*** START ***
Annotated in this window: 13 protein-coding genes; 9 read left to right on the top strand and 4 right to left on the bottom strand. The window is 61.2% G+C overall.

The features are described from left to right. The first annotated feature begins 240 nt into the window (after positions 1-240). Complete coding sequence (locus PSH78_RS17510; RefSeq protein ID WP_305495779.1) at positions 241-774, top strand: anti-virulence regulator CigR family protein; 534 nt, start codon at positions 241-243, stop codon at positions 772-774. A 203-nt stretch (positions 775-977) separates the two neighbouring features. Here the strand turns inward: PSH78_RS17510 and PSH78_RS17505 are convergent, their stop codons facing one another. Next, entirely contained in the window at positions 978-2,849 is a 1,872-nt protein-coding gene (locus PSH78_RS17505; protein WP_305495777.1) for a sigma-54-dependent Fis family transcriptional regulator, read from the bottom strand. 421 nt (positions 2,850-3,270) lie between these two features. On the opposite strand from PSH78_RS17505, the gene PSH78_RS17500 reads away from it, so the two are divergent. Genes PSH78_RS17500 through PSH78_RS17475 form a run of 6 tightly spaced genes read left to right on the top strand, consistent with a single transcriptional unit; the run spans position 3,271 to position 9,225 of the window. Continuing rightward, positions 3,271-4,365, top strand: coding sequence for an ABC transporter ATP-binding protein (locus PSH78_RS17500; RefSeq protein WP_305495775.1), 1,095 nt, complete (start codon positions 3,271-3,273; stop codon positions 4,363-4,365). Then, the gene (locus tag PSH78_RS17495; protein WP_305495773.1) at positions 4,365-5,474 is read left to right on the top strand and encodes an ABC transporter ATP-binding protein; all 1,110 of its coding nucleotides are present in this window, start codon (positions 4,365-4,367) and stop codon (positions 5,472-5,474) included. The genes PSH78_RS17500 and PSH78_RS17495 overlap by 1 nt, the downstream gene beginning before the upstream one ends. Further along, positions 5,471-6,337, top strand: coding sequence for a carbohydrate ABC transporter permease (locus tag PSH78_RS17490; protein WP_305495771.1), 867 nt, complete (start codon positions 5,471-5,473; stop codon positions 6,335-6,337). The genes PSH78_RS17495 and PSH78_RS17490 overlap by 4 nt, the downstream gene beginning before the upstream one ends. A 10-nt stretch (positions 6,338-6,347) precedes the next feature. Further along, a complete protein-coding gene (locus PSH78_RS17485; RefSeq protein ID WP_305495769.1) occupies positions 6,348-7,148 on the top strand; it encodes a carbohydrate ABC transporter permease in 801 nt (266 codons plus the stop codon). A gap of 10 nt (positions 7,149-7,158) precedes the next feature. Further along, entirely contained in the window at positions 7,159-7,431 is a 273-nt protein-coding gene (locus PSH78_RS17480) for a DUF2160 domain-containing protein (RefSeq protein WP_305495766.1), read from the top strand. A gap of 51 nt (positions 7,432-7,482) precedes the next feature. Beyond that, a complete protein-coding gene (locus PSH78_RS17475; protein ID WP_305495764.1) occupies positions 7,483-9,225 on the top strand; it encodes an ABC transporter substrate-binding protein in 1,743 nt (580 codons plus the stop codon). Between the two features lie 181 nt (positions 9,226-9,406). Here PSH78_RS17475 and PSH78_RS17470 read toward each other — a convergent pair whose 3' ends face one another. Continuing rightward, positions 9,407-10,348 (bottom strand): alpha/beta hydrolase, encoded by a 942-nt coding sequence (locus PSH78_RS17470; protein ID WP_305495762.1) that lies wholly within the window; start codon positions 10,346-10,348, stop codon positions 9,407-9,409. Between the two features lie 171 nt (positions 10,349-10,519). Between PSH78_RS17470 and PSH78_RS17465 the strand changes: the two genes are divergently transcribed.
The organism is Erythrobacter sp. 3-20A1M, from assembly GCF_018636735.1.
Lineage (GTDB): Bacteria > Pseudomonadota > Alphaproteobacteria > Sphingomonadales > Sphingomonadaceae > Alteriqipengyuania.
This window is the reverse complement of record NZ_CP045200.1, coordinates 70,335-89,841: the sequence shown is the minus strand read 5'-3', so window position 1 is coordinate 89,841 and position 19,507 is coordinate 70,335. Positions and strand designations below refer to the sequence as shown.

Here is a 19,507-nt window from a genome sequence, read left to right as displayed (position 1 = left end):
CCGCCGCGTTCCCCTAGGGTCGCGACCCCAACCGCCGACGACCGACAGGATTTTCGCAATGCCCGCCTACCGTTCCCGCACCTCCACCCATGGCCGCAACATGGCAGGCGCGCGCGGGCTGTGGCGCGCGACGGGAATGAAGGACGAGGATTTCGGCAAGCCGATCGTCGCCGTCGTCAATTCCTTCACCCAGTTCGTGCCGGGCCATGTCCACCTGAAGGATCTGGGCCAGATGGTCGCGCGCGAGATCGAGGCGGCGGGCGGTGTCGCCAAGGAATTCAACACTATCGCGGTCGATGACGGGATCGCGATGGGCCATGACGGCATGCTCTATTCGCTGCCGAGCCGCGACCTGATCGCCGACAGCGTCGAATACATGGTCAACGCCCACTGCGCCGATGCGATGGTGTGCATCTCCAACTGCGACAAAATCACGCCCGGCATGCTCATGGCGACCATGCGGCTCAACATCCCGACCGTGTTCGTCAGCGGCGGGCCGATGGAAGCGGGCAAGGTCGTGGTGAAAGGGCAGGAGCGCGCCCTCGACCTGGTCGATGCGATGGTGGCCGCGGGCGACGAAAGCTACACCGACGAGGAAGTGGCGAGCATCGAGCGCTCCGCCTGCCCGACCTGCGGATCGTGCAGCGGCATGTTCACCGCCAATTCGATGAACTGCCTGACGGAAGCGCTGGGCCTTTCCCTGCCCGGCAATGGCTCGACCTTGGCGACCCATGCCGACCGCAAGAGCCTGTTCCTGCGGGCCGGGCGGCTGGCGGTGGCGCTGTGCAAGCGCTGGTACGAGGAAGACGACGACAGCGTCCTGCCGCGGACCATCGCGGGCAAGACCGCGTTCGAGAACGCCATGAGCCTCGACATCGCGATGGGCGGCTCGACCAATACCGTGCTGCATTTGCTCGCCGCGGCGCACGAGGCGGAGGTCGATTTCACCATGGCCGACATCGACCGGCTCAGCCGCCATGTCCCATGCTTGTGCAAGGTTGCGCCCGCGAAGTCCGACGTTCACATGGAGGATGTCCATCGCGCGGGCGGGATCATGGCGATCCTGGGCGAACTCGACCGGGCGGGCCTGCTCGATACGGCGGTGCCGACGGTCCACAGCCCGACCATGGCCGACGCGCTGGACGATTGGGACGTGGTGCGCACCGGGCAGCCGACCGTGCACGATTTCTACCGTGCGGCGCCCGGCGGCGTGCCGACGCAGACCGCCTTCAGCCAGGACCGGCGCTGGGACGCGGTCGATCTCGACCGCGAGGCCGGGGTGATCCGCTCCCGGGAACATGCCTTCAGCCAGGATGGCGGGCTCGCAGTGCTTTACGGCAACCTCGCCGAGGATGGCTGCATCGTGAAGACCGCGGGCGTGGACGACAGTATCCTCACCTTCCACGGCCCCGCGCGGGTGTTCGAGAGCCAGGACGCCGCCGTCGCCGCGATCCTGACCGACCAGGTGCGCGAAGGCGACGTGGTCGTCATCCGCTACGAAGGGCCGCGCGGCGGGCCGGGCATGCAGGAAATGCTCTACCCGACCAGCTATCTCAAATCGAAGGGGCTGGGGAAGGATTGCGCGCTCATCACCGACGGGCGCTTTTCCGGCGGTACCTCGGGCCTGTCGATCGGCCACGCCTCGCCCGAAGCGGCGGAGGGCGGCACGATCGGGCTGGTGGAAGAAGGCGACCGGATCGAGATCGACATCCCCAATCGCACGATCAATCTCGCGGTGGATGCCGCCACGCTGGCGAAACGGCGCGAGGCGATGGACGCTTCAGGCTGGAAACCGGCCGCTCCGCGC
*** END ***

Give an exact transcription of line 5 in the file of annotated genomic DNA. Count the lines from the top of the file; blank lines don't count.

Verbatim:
This window is the reverse complement of record NZ_CP045200.1, coordinates 70,335-89,841: the sequence shown is the minus strand read 5'-3', so window position 1 is coordinate 89,841 and position 19,507 is coordinate 70,335. Positions and strand designations below refer to the sequence as shown.